Here are a few sketch designs which did not make the cut, including my favorite one on the left  I think Jill would like this design if I removed the cross-hatching fill in detail.

carlaframe1The next design was discarded as looking as too “alien” like in the corners.  LOL!  Don’t believe me?  Look below:

alienquiltdesign

This gives you an idea for how I design for a quilt- and my thought process as I get ready to quilt it.  I have Jill’s quilt loaded, and will start it after Thanksgiving.

Let me know if you have any questions.  Just leave me a comment and I will write back.

Happy Quilting!  Carla

 

 

Around the World Blog Hop- My Turn!

I was invited to participate in the Around the World Blog Hop by two amazing fiber, art quilt and digital artists, The Pixeladies, also known individually as Deb Cashatt and Kris Sazaki.   Years ago, I was asked to do the quilting on one of their art quilt projects, and through this collaboration, we became friends.  Recently, I visited their studio and got to see all their stunning works in progress.  If you are unfamiliar with their incredible work, and art quilts created with fabric text, click now to visit their gallery page.

The format for the Around the World Blog Hop is a series of questions that I answer, so here we go:

What are you working on right now?  I tend to work on multiple projects at the same time.  On any given day, you will find me machine quilting in my studio, then working on my Tablet PC laptop drawing and designing, and finally, working on a freeform beading or crochet project.  So, in that spirit, here is what I am working on currently:

Quilting by Carla Barrett

Quilting by Carla Barrett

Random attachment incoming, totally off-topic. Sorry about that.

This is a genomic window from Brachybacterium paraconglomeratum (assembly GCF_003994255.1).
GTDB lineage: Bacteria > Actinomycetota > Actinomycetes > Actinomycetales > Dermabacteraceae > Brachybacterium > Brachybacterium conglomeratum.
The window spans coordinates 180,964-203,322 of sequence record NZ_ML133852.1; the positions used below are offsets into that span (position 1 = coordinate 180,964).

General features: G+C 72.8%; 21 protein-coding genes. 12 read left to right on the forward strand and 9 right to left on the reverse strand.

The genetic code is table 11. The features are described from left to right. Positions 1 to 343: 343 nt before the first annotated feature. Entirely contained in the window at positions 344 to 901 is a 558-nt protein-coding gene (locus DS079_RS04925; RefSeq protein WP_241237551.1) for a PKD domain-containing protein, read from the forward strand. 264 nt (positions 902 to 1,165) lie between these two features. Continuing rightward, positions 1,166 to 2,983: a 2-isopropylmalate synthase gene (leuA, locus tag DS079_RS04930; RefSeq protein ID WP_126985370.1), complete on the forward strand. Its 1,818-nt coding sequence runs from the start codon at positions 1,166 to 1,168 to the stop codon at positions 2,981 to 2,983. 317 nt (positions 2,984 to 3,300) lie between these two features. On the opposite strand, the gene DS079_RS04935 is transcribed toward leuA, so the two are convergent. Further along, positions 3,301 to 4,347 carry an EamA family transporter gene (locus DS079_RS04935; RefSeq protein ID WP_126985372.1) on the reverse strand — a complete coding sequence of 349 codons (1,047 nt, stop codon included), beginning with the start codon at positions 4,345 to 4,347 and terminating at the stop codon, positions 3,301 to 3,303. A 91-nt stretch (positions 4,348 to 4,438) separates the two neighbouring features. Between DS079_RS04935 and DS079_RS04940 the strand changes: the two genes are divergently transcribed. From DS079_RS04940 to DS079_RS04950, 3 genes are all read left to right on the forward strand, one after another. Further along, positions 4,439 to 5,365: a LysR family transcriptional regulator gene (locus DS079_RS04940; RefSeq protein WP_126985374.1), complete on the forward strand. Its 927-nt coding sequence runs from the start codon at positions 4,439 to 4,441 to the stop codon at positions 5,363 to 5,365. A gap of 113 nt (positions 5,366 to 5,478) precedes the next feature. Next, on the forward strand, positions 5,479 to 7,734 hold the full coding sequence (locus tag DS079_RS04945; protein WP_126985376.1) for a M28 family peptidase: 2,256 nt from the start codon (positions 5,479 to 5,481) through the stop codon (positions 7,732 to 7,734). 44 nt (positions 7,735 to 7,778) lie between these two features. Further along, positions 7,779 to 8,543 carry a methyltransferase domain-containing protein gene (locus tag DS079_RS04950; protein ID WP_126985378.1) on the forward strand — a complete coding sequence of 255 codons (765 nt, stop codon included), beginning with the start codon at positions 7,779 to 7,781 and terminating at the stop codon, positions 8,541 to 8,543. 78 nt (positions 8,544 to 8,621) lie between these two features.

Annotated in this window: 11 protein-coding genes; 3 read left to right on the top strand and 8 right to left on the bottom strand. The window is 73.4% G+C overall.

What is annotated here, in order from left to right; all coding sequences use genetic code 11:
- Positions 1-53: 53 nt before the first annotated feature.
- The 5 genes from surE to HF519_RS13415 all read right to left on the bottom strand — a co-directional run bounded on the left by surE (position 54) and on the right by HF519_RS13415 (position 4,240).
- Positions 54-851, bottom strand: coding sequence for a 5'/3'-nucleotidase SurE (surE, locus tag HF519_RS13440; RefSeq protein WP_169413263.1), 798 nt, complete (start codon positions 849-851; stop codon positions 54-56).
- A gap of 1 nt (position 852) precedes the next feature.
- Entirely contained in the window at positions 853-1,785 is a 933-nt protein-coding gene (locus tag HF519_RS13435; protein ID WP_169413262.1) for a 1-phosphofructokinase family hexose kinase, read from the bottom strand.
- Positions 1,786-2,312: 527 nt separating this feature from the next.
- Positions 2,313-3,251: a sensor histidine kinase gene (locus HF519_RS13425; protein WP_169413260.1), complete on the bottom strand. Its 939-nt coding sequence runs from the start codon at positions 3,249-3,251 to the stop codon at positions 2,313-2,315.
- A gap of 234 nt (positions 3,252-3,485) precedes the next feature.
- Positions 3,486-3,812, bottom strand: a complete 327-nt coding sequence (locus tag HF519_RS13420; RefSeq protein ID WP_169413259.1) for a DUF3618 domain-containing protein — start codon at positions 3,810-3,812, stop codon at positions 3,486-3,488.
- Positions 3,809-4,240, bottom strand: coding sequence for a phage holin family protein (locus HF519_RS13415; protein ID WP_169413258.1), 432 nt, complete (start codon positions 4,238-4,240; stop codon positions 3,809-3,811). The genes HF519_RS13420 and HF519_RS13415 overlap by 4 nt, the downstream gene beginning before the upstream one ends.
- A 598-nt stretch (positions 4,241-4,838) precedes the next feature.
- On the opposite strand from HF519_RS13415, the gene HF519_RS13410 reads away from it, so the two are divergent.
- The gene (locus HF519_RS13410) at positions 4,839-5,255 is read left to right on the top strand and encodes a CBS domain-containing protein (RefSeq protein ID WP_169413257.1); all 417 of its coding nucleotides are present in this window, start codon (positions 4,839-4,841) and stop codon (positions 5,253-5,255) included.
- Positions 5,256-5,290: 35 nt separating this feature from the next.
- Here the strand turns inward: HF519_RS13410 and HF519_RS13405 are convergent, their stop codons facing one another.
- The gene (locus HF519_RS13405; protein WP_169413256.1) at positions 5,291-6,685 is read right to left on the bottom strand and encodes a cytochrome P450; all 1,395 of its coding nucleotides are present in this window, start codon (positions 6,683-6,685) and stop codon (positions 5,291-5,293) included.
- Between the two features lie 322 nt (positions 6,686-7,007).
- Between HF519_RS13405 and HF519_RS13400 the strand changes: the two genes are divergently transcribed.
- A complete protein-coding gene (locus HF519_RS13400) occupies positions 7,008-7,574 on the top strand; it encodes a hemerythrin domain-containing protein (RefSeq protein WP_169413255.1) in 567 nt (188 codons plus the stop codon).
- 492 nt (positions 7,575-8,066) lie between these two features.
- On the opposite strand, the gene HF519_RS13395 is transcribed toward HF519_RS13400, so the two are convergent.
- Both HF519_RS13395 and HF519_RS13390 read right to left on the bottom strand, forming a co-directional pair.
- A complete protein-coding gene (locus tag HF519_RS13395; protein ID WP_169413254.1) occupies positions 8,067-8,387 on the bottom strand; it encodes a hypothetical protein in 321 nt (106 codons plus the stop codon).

Machine Quilting- I recently borrowed back the above quilt (previously quilted a few months ago, titled Bold Beauty),  to share with students in Australia. The picture above shows you the back of the quilt. This quilt has won many awards in Montana for the owner, Teddie Egeline, including Best of Show and Judges Choice at the Montana State Fair.  Anyway, while in AU, I noticed a couple of places that need fixing, specifically, color repair of some white marking pen oops previously discussed in a post here.

whitemarkI realized that to be more archival, I should have heat set the repair.  So now I will go back over the lines with several shades of Inktense pigment pencils and once dry, heat set them.  After this repair, I plan to work on 2 quilts- one by applique artist Jill Rixman, and also one by my friend, Doug Hodder.

 

freeforminprogFreeform Beading and Freeform Crochet- Currently, I have two different projects in progress, though both are freeform.

The first one is a freeform beaded purse, so I am working on the freeform peyote embellishment.  I have just started to bead a 18mm Swarovski crystal, which will be a focal point element of this project.  My color palette is magenta, purple and blue.

My current freeform crochet project is a bit different from my usual freeform crochet work.  I like the combination of my random freeform combined with some more traditional freeform scrumbles, so I decided to take a Craftsy Freeform Crochet class with the talented Myra Wood to learn her process.  Below is a picture of my class homework so far.  These are “scrumbles” in progress as I learn her technique.